Longford nursery takes part in symbolic walkout over low pay for childcare workers

Liam Cosgrove

Reporter:

Liam Cosgrove

Email:

liam.cosgrove@longfordleader.ie

Catkins Nursery

Staff from Catkins Nursery at Longford Women's Link are joined by management at last Friday's symbolic walkout

A lack of government investment and low pay levels is forcing a growing number of childcare workers across Longford and the wider region to live in “consistent poverty,” it was claimed this week.

Childcare Professionals up and down the country held a national day of protest last Friday to demonstrate their anger at the modest salaries affecting front line workers.

Longford Women’s Link’s Childcare Service, Catkins Nursery was among those, as staff supported by management held a 'symbolic walkout' to highlight the impasse.

The campaign, orchestrated by the Association of Childhood Professionals (ACP), saw workers brandishing placards as they exited the Longford facility at lunchtime and in the process forego an afternoon's pay.

“We have both gone to college for several years and I have done five years and have an honours degree,” said assistant manager Una Mulvihill as proceedings came to a close.

“We do childcare for the love of it and for the passion of the job.

“We don’t do it for the money.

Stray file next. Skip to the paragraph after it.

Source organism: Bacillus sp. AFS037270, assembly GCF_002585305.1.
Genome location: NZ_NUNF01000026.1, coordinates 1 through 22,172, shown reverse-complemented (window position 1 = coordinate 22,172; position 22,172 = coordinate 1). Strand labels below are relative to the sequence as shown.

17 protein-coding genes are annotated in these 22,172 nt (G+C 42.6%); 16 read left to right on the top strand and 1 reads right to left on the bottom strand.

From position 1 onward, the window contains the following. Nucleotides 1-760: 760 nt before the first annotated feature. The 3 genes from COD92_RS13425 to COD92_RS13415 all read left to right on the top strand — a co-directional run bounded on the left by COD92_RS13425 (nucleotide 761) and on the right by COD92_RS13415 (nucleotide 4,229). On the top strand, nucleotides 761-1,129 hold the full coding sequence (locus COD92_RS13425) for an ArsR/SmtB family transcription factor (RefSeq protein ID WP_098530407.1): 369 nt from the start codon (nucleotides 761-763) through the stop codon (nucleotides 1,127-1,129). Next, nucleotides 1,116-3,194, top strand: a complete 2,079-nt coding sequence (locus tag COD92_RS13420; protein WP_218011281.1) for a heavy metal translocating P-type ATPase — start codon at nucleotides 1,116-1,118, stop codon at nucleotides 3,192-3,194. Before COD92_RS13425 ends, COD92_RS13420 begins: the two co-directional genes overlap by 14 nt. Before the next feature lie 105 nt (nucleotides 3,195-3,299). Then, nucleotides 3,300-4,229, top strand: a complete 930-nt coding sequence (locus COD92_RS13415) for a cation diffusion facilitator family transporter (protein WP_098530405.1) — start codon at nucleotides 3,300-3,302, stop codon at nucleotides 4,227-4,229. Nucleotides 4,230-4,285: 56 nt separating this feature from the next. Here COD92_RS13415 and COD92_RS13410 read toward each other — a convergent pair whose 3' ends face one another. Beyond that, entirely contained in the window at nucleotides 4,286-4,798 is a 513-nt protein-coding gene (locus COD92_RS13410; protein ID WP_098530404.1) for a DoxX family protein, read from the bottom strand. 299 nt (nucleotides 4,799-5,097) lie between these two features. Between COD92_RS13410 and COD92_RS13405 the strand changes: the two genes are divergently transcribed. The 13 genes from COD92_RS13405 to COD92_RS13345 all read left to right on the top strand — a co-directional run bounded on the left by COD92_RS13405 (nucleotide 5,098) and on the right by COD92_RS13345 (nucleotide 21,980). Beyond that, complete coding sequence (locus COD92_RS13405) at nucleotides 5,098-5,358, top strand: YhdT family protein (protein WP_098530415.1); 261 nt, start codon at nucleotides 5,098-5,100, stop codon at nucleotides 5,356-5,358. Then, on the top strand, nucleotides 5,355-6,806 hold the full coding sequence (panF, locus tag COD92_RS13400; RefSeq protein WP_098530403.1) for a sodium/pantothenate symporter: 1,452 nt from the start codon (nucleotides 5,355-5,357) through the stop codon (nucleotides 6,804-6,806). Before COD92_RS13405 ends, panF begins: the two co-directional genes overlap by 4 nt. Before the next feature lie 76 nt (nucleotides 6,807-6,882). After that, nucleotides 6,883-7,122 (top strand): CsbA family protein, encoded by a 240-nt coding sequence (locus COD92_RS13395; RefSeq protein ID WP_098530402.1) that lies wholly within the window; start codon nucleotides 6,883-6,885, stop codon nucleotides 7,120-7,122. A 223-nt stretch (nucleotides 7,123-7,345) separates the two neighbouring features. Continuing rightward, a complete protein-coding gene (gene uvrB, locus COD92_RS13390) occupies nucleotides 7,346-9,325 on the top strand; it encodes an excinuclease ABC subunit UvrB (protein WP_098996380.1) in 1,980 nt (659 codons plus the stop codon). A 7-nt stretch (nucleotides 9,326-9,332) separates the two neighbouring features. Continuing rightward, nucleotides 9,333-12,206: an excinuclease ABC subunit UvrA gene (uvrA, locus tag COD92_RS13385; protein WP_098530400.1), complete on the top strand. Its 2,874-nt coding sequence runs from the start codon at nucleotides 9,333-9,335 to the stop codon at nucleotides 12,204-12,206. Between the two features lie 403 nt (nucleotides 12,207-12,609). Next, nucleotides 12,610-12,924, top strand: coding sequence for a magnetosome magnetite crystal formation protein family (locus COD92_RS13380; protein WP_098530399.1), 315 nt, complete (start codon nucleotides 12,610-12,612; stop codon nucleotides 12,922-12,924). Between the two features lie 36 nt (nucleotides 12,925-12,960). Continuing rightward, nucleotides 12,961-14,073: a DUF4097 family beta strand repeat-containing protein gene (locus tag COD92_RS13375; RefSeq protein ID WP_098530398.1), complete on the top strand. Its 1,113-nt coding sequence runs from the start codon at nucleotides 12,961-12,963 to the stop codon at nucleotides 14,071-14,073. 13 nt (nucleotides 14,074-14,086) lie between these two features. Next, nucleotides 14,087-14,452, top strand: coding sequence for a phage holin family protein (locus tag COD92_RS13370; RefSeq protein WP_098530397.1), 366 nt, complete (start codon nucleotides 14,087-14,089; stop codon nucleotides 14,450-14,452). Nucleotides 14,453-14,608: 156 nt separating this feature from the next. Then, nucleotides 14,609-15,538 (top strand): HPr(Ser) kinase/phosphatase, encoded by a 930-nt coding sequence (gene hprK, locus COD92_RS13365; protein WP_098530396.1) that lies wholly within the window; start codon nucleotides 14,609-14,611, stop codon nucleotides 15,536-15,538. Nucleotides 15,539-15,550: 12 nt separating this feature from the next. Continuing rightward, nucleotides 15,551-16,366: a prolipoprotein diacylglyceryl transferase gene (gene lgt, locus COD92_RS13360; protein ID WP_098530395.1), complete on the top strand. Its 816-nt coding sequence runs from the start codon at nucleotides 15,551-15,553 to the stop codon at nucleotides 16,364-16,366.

“The way things are at the minute it's just not sustainable though.

“We just don’t get the recognition for the qualifications we have.”

Standing alongsider her, was fellow colleague Ewa Sienko.

She too, pulled little punches in delivering her own assessment of the financial challenges childcare workers face as a consequence of limited rates of pay.

“Early education is very important and there are different stakeholders in it such as children, parents and workers,” she explained.

“We deliver the programmes on behalf of the Government and we are forgotten in all of this.

“Our pay and working conditions are not adequate for what we are doing.

“It’s not even about the profession. We are on the margins.”

Strong words thrust in the direction of Children's Minister Katherine Zappone, they were ones equally matched by CEO of Longford Women's Link Louise Lovett.

She warned those holding the public purse strings of possible future closures, similar to the one which precipated the dissolution of Little Einsteins/MacEoin Park Community Childcare over 18 months ago.

“Currently the average wage of a childcare professional who have at least their Level 6 and may have an honours degree in childcare is €11.12c (per hour),” she said.

“There is a danger of closures. We already have a situation in MacEoin Park.

“That is because the funding model there is just not sustainable. There are additional supports required in an area like that but there is a national approach to providing childcare is a one size fits all and it actually doesn’t work.

“There are other facilities right around the county and country who are facing significant sustainability issues and there isn’t anybody waiting in the wings to provide that so what do these children do?”

Among those to join in solidarity with workers last Friday were local councillors Mae Sexton and Micheal Carrigy.

The Fine Gael general election candidate for Longford said despite recent additional funding being made available to the sector, rank and file staff were still not reaping those benefits.

“It’s a highly skilled area for people to be working in and they need to be properly renumerated for it,” he said.

Cllr Carrigy vowed to carry the feelings on display in Longford last week to the doors of both Ms Zappone and Taoiseach Leo Varadkar over the coming days.